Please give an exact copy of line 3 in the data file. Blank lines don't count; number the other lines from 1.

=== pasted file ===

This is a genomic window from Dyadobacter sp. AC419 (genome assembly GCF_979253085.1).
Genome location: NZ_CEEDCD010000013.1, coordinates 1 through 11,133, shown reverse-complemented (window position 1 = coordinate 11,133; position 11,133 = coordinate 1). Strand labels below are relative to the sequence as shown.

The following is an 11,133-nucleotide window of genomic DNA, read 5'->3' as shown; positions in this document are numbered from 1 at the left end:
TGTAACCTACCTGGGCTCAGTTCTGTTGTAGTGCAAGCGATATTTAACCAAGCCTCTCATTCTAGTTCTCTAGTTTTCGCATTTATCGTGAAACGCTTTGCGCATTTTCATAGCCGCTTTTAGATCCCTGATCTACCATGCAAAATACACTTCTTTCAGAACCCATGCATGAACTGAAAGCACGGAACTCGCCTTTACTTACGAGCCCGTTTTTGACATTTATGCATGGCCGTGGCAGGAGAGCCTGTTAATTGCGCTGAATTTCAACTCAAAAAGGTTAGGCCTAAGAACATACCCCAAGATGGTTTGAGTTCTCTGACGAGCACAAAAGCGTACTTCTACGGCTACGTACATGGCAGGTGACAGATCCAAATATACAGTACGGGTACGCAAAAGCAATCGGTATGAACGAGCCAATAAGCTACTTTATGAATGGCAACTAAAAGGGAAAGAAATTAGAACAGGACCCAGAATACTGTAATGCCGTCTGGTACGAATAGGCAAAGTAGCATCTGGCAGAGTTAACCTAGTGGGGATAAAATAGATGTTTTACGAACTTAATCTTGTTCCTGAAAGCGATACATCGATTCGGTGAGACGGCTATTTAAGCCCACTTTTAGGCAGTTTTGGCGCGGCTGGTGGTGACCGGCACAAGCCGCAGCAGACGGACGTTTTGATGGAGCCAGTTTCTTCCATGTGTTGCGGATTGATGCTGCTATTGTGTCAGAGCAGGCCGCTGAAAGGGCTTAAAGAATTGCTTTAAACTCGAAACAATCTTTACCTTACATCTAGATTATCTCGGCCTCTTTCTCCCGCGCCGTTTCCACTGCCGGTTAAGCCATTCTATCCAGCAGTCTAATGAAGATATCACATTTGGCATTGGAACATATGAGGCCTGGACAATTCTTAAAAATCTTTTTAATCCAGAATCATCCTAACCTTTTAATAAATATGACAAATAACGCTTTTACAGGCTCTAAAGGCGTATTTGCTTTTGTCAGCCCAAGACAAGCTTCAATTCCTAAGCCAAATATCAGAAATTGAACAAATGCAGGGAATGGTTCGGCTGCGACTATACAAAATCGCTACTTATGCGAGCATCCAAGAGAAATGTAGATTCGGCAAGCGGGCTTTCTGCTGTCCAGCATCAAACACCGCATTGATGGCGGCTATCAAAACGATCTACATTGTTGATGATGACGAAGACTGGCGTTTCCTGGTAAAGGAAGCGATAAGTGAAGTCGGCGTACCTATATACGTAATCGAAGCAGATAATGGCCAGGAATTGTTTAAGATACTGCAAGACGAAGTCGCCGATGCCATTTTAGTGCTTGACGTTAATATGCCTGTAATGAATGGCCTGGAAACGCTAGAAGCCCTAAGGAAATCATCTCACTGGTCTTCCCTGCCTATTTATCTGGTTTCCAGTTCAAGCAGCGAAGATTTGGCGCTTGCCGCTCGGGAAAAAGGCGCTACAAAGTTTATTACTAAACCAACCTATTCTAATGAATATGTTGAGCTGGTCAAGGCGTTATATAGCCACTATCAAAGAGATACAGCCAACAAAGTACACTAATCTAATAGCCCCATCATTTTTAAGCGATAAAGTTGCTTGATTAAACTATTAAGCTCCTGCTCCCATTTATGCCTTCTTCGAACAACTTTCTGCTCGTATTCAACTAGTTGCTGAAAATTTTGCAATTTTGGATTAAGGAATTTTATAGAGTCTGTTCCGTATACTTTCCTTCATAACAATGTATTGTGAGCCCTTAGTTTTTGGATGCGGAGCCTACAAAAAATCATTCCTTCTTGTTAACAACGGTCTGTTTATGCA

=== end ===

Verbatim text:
The following is an 11,133-nucleotide window of genomic DNA, read 5'->3' as shown; positions in this document are numbered from 1 at the left end: